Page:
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Having gotten our COI, life has gone from busy to crazy and hectic. Last Monday through Thursday we completed our first four of eighteen Educator Sails. The teachers and other educators getting to participate in these free continuing educational programs seem to be fairly impressed with the program. Our success will be easier to gauge by how full our Fall and Spring daysail dates fill up as a result of these sails. We need fewer than ten percent of our 500 educators sailing this summer to bring their classes to completely fill our calendar for the fall!
Wednesday night, we followed our Educator Sail with a sail for one of our major donors. This man funded an entire multi-faceted educational program for one of the area private schools, topped off with some other donations as well. Captain Arrow took advantage of the wind and lack of additional programming going on to work the crew and the ship. We raised the jib, struck the jib, raising the main, raised the jib, raised the main, tacked, and then, finally, had a chance to clean up the deck. Cleaning up the deck consists of coiling all the lines used so that they are ready to be used again. We tacked a few more times, flying through the harbor and heeled over an impressive amount.
About an hour into the sail, we were told to douse sail...as quickly as possible. That same wind that was helping us have a fabulous sail happened to be bringing us one doozy of a squall. We sent the donor and his guests below to the main salon (also known as the sauna during rain as all the hatches must be closed and the South Carolina heat bakes the entirety of below decks) while hurredly dousing and securing the sails the best we could. The squall didn't last too long, however, it was the first time we'd been off the dock for any rough weather, so it was a good learning experience for the ship and her crew. Luckily enough, the weather cleared before we got back to the dock, making docking a breeze.
Thursday night, there was an event on board after our Educator Sail, so Sam and I (the two constant live-aboards) went out for some delicious sushi. After that it was time to prepare the Spirit of South Carolina for her first offshore adventure. Liz, one of our volunteers, made the voyage by taking on the role of cook and provisioner for the four day trip. We assisted her with unloading the impressive stock of food she'd bought for us.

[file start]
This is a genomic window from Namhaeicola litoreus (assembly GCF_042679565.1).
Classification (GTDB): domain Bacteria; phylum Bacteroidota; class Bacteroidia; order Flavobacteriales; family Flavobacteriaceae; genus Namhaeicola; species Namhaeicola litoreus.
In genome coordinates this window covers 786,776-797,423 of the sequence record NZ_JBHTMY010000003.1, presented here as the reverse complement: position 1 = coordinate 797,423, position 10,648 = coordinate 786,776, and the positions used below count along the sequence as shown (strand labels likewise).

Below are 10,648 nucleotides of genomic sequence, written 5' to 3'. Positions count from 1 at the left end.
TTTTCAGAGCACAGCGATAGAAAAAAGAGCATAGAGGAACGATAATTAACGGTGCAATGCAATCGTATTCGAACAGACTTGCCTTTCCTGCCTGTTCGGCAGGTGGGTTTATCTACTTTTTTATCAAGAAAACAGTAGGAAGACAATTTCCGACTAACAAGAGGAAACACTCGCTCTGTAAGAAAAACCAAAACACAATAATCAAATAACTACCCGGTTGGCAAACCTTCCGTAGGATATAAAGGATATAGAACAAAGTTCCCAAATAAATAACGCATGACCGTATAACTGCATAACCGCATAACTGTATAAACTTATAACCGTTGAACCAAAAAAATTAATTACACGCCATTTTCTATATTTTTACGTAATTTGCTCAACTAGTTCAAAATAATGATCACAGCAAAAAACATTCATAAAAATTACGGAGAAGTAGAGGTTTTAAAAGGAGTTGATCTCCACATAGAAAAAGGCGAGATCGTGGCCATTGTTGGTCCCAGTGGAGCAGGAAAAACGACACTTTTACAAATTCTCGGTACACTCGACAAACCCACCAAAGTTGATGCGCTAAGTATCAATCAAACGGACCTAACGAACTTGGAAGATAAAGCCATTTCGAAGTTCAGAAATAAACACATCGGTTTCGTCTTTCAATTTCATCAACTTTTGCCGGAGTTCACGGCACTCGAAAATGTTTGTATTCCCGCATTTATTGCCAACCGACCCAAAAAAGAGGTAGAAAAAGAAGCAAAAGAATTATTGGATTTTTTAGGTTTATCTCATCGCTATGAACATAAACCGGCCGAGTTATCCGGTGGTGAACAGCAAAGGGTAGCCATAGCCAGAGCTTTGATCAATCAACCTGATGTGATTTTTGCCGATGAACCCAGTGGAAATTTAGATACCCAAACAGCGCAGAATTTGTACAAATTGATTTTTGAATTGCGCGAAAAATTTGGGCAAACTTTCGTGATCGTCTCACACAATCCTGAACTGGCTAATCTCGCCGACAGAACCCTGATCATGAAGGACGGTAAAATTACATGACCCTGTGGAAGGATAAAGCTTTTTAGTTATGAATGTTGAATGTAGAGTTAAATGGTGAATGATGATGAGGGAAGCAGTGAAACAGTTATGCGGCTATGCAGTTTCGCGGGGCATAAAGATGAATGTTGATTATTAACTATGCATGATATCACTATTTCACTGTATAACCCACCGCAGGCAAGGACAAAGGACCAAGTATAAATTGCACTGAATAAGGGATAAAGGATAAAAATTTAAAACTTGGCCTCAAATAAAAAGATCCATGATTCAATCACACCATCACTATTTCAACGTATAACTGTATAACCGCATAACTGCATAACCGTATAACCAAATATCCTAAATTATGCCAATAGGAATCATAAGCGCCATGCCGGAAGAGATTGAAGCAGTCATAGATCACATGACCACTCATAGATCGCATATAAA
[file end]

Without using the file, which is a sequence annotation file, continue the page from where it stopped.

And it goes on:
We arose before most college students go to sleep on Friday morning, at an un-Godly 1:15am, to finish preparations and ultimately got off the dock at 0300 hours. Unfortunately, the wind was not in our favor and we had a pretty important tidal constraint to get into Beaufort, so we motored into the wind for 10 hours before reaching Saint Helena's Sound. We anchored and played for a while before heading the rest of the way to the Beaufort Water Festival for the weekend.
Saturday and Sunday the ship was open for tours. Saturday also happened to be a crewmember's birthday, so it ended up being a late night of good fun. As crew, we got free passes to the festival concert, The Wreckers, although most of us chose to stay at the outdoor bar just to the side of the stage area. In honor of the birthday celebration, we actually got ourselves dressed up (by sailor standards anyway).
Sunday was children's day at the festival, so I was tattooing people with Spirit of South Carolina tattoos and talking about our educational programs. As a whole, the festival workers and marina did a great job taking care of us. They provided us a hotel room for respite, unlimited water, poweraid, and ice, three meals, and lots of useful information.
Beaufort itself was a fairly cute, albeit obviously intentional town. In the downtown area, there were no chains. Most businesses and restaurants were in building with at least the appearance of historical value. There were multiple coffee shops and a decent ice cream place for time off entertainment as well.
On the trip back, we motored the first portion in hopes of hitting Charleston before dark. We made enough time motoring to sail for the last four hours of the trip, which happened to coincide with my watch (lucky me!). A little surprise awaited us when we returned to the city, however, as the Malasian Barquentine Dewaruci happened to be at our dock. Perhaps Captain Arrow knew this in advance, but it was news to the rest of the crew. We docked at the fuel dock and were finally stood down from a busy eight days at about 2130.